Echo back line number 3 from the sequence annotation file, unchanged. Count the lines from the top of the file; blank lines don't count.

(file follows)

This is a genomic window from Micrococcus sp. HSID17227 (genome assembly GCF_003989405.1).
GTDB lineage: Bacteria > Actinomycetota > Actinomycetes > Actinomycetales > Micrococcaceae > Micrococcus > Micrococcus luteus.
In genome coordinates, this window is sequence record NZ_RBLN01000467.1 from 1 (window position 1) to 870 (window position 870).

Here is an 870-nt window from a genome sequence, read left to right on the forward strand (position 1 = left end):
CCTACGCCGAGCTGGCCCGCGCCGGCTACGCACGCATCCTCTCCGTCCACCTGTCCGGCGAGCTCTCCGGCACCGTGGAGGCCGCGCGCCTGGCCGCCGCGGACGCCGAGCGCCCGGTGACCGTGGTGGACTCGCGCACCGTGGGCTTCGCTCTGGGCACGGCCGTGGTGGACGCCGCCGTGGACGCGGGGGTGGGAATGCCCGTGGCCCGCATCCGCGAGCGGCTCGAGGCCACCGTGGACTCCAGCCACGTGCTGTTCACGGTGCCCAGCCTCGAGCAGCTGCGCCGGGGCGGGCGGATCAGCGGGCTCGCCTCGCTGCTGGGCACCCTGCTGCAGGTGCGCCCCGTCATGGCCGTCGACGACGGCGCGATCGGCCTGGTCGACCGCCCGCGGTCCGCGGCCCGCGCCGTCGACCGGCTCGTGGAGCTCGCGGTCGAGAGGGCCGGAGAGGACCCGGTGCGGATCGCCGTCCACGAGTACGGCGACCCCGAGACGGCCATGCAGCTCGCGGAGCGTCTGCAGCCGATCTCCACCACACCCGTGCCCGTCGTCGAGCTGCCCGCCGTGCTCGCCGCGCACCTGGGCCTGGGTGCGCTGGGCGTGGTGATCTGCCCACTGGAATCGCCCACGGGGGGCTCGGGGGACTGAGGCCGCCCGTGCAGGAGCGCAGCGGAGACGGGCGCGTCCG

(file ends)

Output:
In genome coordinates, this window is sequence record NZ_RBLN01000467.1 from 1 (window position 1) to 870 (window position 870).